New light vehicle registrations in the U.S. in 2013 are expected to rise 6.6 percent over 2012 levels to 15.3 million vehicles, according to Polk, a leading global automotive market intelligence firm. At the same time, Polk analysts forecast North American production volumes to increase to the 15.9 million unit range (an anticipated 2.4 percent increase from 2012), driven by an improving economy and capacity expansion in the region.
According to Polk's analysis, new vehicle introductions in 2013 will escalate dramatically, with 43 new vehicle introductions in the U.S. planned for the year, up nearly 50 percent over 2012 levels. In addition, 60 vehicle redesigns are expected in the coming year. New launch and refreshed product activity is likely to result in an uptick in registrations as showroom traffic and, in turn, sales tend to increase in the timeframe surrounding new introductions.
"Polk expects continued recovery in the industry in 2013 and 2014, a positive sign for the U.S. economy," said Anthony Pratt, director of forecasting for the Americas at Polk. "The auto sector is likely to continue to be one of the key sectors that lead the U.S. economic recovery, however, we don't expect to realize pre-recession levels in the 17 million vehicles range for many years," he said. "However, our baseline forecast hinges on Washington's ability to draft a budget plan that will avoid $600 billion in spending cuts and tax increases."
The large pickup truck segment, which has declined over the past five years, will likely grow with several important new launches in 2013 and into the 2014 model year, with GM, Toyota and Ford planning to showcase redesigned vehicles in this segment during the next 18 to 24 months. Increased marketing activity to support these launches, together with a recovering market for new housing starts, which impacts registrations of new pickup trucks within the construction industry, will result in growth in this segment in the coming year, according to Polk.
The mid-size sedan segment will continue to lead the industry. Currently at more than 18.5 percent of the overall market, the industry's largest by two percent, Polk anticipates it will continue to grow in the coming year.
"Recent redesigns of nearly every vehicle in the mid-size segment are forcing more competition and continued growth," said Tom Libby, lead analyst for North America at Polk. "The current array of options for consumers in the market for a new mid-sized vehicle makes it a great time to buy a new car."
The luxury segment in the U.S. also will be one to watch in 2013, according to Polk, as it will see significant launch activity within its compact sedan segment, which currently accounts for 2.9 percent of the overall industry. In addition, if gas prices continue to decline, Polk analysts expect the small luxury crossover segment will continue to swell.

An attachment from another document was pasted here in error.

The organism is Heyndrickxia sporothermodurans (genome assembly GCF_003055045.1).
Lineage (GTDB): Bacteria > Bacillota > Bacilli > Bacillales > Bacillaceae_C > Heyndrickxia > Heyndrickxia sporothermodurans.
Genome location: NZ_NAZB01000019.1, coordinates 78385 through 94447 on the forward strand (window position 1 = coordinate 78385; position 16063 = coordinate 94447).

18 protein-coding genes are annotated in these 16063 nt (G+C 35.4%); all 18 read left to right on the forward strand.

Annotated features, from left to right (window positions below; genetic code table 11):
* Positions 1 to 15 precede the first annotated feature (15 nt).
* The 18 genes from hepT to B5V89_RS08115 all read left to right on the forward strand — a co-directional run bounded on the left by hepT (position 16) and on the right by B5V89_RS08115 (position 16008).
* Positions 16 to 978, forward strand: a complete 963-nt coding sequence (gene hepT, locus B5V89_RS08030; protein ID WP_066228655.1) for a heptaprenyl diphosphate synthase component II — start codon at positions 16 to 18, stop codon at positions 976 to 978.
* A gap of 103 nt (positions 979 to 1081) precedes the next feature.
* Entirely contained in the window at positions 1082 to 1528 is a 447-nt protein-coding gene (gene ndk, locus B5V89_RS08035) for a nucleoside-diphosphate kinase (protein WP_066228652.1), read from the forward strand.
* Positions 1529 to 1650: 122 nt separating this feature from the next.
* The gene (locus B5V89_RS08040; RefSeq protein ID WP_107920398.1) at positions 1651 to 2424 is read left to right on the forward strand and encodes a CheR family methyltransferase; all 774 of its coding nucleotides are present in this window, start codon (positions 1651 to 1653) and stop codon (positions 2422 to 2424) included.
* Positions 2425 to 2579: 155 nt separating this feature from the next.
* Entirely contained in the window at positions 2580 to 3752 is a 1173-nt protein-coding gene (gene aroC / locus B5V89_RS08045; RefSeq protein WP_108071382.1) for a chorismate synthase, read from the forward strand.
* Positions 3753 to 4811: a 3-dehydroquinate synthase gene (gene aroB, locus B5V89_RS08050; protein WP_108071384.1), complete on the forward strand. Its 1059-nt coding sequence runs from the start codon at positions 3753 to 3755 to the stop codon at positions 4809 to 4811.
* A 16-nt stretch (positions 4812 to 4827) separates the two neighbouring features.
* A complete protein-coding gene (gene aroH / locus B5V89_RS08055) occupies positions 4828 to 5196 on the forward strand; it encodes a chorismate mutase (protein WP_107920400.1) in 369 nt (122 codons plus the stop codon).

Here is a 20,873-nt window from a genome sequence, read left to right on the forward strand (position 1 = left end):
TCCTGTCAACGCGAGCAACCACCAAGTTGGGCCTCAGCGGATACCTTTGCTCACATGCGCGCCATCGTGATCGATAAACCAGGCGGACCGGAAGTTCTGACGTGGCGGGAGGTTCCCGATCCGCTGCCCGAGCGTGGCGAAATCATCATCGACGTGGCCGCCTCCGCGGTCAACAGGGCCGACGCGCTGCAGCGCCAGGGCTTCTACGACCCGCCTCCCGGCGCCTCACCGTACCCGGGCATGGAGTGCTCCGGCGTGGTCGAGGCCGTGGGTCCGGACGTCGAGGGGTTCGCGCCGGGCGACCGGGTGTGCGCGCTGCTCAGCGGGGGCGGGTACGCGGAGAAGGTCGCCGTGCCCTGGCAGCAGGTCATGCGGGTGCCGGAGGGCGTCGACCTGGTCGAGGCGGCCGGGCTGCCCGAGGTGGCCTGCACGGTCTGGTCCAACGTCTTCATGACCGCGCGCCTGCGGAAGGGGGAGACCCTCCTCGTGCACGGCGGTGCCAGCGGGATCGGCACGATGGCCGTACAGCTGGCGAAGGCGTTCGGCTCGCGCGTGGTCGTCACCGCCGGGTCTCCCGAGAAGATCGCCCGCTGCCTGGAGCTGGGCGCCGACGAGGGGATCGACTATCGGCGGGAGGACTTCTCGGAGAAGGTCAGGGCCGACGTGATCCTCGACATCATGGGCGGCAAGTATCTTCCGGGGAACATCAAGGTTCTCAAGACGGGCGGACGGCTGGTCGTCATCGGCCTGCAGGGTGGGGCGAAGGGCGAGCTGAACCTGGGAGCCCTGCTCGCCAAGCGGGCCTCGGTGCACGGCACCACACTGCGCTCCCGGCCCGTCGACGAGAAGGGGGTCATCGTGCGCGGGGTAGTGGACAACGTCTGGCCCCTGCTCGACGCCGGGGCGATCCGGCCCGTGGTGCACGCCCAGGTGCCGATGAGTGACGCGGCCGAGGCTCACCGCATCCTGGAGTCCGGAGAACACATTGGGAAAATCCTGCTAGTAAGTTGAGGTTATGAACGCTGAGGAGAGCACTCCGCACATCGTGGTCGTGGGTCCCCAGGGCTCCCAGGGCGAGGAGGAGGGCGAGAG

In addition, non-luxury compact crossover vehicles have grown by more than 50 percent in the last five years. Additionally, increased competition in this segment has created pricing pressures, which will result in continued growth, according to Polk analysts.
Polk also forecasts the industry will experience continued growth in the compact and subcompact segments, as OEMs are introducing several new models in the coming year.
"This anticipated growth is largely based on increasing CAFE requirements and significant new product launch activity in the U.S., as well as increased interest by younger buyers just coming into the market," said Libby.
While the number of available hybrid models in the U.S. will increase this year, Polk anticipates only a slight improvement in this category from its current level of approximately 2.9 percent of the overall market. Reasons for this include the continued significant price differential between hybrids and traditionally-powered vehicles, and the high number of traditionally-powered vehicles that achieve similar mileage targets as those in the hybrid segment.
Polk analysts are currently reviewing global light vehicle forecasts with customers through 2023. Polk expects a return to 16 million units in the U.S. by 2015, if not before, barring any unusual activity in the marketplace. The U.S. market last achieved 16 million units in 2007.
Polk's forecasting team analyzes market trends by region and serves as a comprehensive resource for manufacturers, dealers and suppliers to the light and commercial vehicle markets.